When the oil warning light comes on your dashboard it is an indication that your oil pressure is decreasing.
You need to IMMEDIATELY check your oil levels and pressure. If you’re not sure how to do this, drive your vehicle to your mechanic if it is only a short distance.
Otherwise call roadside assistance if you are a member of a motor organisation such as Royal Automobile Club of Queensland (RACQ) or NRMA (NSW).
Regular Oil Check
Modern cars can give us too much of a sense of security by relying solely on warning lights.
Monitoring your oil manually, by regularly checking the dipstick under the bonnet of your car, will allow you to become familiar with the level and/or colour changes (if any) in your car’s engine oil.
You can then take the necessary action before serious problems emerge.
Oils Ain't Just Oils
While some vehicles use the same types of oil, many cars vary greatly in the type of oil they require.
It all depends on the car make and age and the size and type of engine; for example, the differences between oils used in unleaded petrol engines and diesel engines.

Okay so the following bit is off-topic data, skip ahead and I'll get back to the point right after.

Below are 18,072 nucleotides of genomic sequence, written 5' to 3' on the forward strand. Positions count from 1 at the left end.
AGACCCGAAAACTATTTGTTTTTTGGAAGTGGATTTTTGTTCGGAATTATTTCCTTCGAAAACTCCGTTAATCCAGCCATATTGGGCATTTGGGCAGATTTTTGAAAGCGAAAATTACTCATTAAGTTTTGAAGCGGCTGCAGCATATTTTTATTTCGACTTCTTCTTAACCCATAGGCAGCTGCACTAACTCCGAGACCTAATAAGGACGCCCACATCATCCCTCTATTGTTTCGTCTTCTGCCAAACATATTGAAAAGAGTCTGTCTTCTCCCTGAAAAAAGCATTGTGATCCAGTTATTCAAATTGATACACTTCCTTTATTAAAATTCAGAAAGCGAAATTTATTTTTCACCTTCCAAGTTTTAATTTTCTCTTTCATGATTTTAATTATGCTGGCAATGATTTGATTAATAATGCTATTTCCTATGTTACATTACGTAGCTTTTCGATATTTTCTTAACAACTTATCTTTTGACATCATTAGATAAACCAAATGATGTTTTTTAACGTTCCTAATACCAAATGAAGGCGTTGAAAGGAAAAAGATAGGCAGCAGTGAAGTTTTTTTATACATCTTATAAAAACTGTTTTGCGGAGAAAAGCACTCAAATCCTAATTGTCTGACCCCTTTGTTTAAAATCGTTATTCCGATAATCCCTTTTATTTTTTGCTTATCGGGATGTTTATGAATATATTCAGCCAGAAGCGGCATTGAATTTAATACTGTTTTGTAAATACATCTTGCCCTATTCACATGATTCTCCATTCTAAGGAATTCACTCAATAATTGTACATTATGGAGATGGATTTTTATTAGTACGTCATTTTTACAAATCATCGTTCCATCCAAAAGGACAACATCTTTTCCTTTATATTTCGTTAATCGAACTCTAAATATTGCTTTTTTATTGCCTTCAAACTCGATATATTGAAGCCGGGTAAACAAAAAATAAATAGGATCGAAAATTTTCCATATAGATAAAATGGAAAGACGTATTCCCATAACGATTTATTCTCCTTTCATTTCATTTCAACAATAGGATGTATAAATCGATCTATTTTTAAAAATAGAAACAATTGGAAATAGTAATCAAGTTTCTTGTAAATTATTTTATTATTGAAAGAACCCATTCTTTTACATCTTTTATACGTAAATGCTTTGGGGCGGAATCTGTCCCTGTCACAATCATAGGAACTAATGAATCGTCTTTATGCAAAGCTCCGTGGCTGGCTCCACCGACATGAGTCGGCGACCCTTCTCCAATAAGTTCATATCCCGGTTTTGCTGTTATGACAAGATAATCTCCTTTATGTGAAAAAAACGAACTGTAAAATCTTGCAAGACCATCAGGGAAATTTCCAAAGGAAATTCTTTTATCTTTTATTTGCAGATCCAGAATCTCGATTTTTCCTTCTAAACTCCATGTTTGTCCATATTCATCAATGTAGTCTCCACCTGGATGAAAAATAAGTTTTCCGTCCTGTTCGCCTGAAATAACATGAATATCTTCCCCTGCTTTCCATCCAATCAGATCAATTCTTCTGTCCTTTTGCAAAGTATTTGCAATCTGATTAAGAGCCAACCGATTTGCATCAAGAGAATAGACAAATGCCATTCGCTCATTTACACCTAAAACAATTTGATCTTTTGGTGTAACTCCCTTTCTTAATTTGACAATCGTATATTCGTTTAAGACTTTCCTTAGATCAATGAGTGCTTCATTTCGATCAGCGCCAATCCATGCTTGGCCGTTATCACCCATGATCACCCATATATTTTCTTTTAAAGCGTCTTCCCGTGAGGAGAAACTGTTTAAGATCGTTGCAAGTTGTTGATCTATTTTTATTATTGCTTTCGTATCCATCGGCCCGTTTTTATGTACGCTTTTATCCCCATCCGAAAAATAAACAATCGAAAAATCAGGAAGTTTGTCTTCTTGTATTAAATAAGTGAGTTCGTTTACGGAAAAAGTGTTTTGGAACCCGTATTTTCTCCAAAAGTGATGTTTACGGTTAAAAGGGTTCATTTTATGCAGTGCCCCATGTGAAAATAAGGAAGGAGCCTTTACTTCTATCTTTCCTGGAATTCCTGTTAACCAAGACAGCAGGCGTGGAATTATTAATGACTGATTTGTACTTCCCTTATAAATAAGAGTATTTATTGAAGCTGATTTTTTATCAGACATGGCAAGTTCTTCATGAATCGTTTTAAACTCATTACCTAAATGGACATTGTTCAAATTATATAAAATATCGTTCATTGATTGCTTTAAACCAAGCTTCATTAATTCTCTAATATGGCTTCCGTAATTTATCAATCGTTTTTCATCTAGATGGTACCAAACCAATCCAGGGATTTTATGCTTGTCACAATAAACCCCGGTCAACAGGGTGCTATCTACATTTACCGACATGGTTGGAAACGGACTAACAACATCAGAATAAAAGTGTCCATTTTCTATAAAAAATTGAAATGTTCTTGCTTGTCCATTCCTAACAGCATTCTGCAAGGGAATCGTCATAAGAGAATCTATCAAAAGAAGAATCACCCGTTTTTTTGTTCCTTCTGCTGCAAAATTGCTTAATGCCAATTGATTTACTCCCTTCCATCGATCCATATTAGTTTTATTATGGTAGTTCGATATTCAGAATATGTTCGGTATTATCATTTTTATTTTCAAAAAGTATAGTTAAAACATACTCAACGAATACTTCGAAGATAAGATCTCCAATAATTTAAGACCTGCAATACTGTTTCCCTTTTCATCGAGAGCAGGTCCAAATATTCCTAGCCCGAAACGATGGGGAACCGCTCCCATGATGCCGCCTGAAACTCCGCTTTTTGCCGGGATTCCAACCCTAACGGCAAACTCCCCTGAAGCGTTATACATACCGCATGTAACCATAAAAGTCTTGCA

The weather conditions where you live and mostly drive your car will also determine the grade or multi-grade of oil you should use; for example, engine oil grades used in the cold/freezing temperatures of the Australian alps in winter as compared with the warm/hot tropical coastline regions of Queensland throughout the year.
Before changing or topping up your oil in your vehicle you should check the manufacturer’s specifications in the user manual provided with your vehicle or contact your mechanic for advice.
Regular Car Service
When you do not get your car serviced regularly, you may cause unnecessary 'wear and tear' and/or require expensive repairs to your engine.
Regular car servicing by a professional mechanic can keep your vehicle running in optimal condition and prevent serious damage and future issues.
Even if you only drive a few thousand kilometres a year in your vehicle you should get it serviced every 6 months or 10,000 kilometres, whichever comes first.